‘Juggling act’: Deacons learn to balance ministry, family

Deacon Thomas R. Dubois, the executive director of the National Association of Diaconate Directors (NADD), thought about the priesthood when he was a child.

But as he grew older, he said, “It really wasn’t a ministry for me. I didn’t fit in. I got married, and I thought that there really wasn’t an opportunity for me to do anything in the Church.”

Combining the vocations of marriage and ordination wasn’t even a consideration when he was young.

The role of the permanent deacon had fallen by the wayside in the fifth century, and it wasn’t restored until the Second Vatican Council.

By the 1970s, many bishops began establishing formation programs in their dioceses, and the vocation began to grow.

Deacon Dubois’s journey to ordination was a gradual one. The challenges he faced when his wife fell ill brought him closer to God, and as he became more active in his parish in the Diocese of Toledo, Ohio, many people asked if he ever thought about becoming a deacon.

“The more I thought about it and the more I prayed about it, the more I realized that this was the calling I had as a kid, but it hadn’t been restored yet,” Deacon Dubois said. “I was called to serve others.”

Balancing act

When Deacon Dubois, 62, was ordained in 2000, he joined the ranks of Catholic men who are clergy but also have families. They serve the Church sacramentally, but many (those who aren’t retired) still have jobs.

Deacon Thomas R. Dubois holds his granddaugher, Grace, at her baptism, which he performed, in Toledo, Ohio, in November 2016. Courtesy photo

“They are no longer a layperson,” he said. “A deacon is 100 percent clergy 100 percent of the time and lives in the world as a cleric, a representative of the Church who responds to the people in ordinary circumstances where they already are.”

NADD has numerous programs, conferences and resources for member diaconate directors in Roman Catholic dioceses and Eastern Catholic eparchies in the United States and Canada. They offer support through formation, ministries and the personal lives of men who are committed to dual vocations. The challenges of widowhood and maintaining celibacy can even be part of the journey.

“The deacon is called to model what the family life should be like,” Deacon Dubois said. “His wife needs to understand ... how life is going to change, and she is no longer another member of the parish, but the wife of the deacon. The kids are now the deacon’s kids. You try to provide enough time for the family and get all the stuff done that you are supposed to do. The responsibilities at home don’t go away. You have the house, the car, the yardwork, homework, and then the ministry starts getting more involved. I had my wife’s permission to do this, and my daughters understood, and it was something that they accepted.”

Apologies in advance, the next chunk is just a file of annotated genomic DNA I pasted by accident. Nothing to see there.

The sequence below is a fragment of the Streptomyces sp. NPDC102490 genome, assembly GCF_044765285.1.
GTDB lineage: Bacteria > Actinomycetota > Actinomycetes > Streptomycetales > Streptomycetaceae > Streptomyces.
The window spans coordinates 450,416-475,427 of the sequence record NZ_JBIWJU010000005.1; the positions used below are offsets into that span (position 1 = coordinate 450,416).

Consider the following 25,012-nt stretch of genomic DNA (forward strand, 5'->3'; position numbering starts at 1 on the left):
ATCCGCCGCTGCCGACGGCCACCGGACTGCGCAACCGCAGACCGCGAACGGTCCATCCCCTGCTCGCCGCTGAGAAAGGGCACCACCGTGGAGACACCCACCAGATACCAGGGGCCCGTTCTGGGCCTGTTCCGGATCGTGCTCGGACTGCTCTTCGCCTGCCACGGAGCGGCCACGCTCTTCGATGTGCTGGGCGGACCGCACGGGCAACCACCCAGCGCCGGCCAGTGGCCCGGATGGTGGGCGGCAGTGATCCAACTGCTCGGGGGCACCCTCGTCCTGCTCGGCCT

Once when he was away, one of his daughters gave him a note: “Don’t forget about us. When you come back let’s spend time and play together.” He still has that note tucked into the cover of his Bible.

“Being a deacon becomes a juggling act and a growth experience for the whole family,” Deacon Dubois said, adding that through it all, “My wife remains my best friend.”

Continuing education

Deacon Blaine Westlake is the director of the diaconate program of the Diocese of Amarillo, Texas.

“This is a big commitment for a man and for his wife, who we require to attend most of the process so that she has an understanding of what they’re getting into,” he said.

“Sometimes she’ll be alone at Mass while her husband is up front. It’s a big challenge for the whole family. The majority of our men are employed outside the parish, and their limited hours available becomes a struggle, especially if they have younger children.”

Deacon Westlake, 68, retired from the FBI when he was 57. He was drawn to the ministry when he was in his 40s and his children, now grown, were teenagers.

About half of the priests in his diocese are international, and their coming and going creates an instability that can be anchored by deacons who remain in their home parishes.

The Church’s increasing Hispanic population creates another challenge for deacons who don’t speak Spanish. About half in the diocese do, and the others have opportunities to take language classes or have immersion experiences in Mexico.

Deacons in the Diocese of Lubbock, Texas, attend four continuing education sessions a year and two annual retreats for deacons and their wives so that they can keep up with the needs of their ministries and their families. They come together to share their experiences and to offer each other support.

“A deacon is very active in the parish community, but he still has to take care of his family,” said Deacon Juan Cavazos, vicar of deacons in the Lubbock diocese, who is involved in the ministry of deacons and their wives after ordination. “The majority of the men begin formation in their mid-40s, so they are still working and are being called to take on a second vocation.”

Their vocation journeys continue throughout their lifetime. Continuing education focuses on liturgy, spiritual direction and resources for their ministries such as responding to families in crisis.

Meanwhile, deacons are vulnerable to the same challenges that others are facing with their own marriages and parenting.

“The deacons’ lives are not different from the laity,” Deacon Cavazos said. “They have experiences that are similar to everyone else.”

Maryann Gogniat Eidemiller writes from Pennsylvania.